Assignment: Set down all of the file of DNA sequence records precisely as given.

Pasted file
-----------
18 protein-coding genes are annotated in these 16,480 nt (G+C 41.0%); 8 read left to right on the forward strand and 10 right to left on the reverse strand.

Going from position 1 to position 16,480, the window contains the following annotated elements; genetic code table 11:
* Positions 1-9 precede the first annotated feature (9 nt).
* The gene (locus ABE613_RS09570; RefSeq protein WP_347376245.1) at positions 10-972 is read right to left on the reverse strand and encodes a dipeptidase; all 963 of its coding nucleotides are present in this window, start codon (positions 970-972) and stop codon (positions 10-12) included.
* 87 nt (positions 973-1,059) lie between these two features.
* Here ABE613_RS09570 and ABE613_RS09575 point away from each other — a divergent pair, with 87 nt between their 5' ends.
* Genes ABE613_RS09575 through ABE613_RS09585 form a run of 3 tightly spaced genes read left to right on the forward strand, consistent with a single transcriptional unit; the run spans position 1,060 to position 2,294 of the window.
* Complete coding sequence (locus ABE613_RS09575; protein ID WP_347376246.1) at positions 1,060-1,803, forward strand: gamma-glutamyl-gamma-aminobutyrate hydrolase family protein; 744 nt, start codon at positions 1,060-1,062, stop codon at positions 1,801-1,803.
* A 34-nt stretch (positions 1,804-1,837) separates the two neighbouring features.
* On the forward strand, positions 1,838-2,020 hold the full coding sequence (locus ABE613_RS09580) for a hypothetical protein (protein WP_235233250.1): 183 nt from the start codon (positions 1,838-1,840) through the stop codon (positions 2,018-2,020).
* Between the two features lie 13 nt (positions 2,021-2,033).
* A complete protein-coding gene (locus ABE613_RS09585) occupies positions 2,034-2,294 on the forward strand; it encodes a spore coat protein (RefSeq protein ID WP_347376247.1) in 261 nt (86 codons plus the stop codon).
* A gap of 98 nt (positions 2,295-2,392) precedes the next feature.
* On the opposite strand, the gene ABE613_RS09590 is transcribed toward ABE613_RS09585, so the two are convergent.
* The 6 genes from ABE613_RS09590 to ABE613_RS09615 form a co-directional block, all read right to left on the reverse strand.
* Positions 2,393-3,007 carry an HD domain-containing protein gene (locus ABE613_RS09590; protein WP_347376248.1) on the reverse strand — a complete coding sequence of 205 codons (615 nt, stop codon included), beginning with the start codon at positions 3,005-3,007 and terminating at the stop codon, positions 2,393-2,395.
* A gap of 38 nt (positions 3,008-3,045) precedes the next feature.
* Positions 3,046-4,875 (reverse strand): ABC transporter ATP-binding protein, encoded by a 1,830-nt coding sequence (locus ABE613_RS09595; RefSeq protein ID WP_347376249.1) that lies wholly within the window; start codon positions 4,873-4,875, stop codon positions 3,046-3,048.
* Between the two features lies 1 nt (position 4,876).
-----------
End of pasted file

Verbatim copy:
18 protein-coding genes are annotated in these 16,480 nt (G+C 41.0%); 8 read left to right on the forward strand and 10 right to left on the reverse strand.

Going from position 1 to position 16,480, the window contains the following annotated elements; genetic code table 11:
* Positions 1-9 precede the first annotated feature (9 nt).
* The gene (locus ABE613_RS09570; RefSeq protein WP_347376245.1) at positions 10-972 is read right to left on the reverse strand and encodes a dipeptidase; all 963 of its coding nucleotides are present in this window, start codon (positions 970-972) and stop codon (positions 10-12) included.
* 87 nt (positions 973-1,059) lie between these two features.
* Here ABE613_RS09570 and ABE613_RS09575 point away from each other — a divergent pair, with 87 nt between their 5' ends.
* Genes ABE613_RS09575 through ABE613_RS09585 form a run of 3 tightly spaced genes read left to right on the forward strand, consistent with a single transcriptional unit; the run spans position 1,060 to position 2,294 of the window.
* Complete coding sequence (locus ABE613_RS09575; protein ID WP_347376246.1) at positions 1,060-1,803, forward strand: gamma-glutamyl-gamma-aminobutyrate hydrolase family protein; 744 nt, start codon at positions 1,060-1,062, stop codon at positions 1,801-1,803.
* A 34-nt stretch (positions 1,804-1,837) separates the two neighbouring features.
* On the forward strand, positions 1,838-2,020 hold the full coding sequence (locus ABE613_RS09580) for a hypothetical protein (protein WP_235233250.1): 183 nt from the start codon (positions 1,838-1,840) through the stop codon (positions 2,018-2,020).
* Between the two features lie 13 nt (positions 2,021-2,033).
* A complete protein-coding gene (locus ABE613_RS09585) occupies positions 2,034-2,294 on the forward strand; it encodes a spore coat protein (RefSeq protein ID WP_347376247.1) in 261 nt (86 codons plus the stop codon).
* A gap of 98 nt (positions 2,295-2,392) precedes the next feature.
* On the opposite strand, the gene ABE613_RS09590 is transcribed toward ABE613_RS09585, so the two are convergent.
* The 6 genes from ABE613_RS09590 to ABE613_RS09615 form a co-directional block, all read right to left on the reverse strand.
* Positions 2,393-3,007 carry an HD domain-containing protein gene (locus ABE613_RS09590; protein WP_347376248.1) on the reverse strand — a complete coding sequence of 205 codons (615 nt, stop codon included), beginning with the start codon at positions 3,005-3,007 and terminating at the stop codon, positions 2,393-2,395.
* A gap of 38 nt (positions 3,008-3,045) precedes the next feature.
* Positions 3,046-4,875 (reverse strand): ABC transporter ATP-binding protein, encoded by a 1,830-nt coding sequence (locus ABE613_RS09595; RefSeq protein ID WP_347376249.1) that lies wholly within the window; start codon positions 4,873-4,875, stop codon positions 3,046-3,048.
* Between the two features lies 1 nt (position 4,876).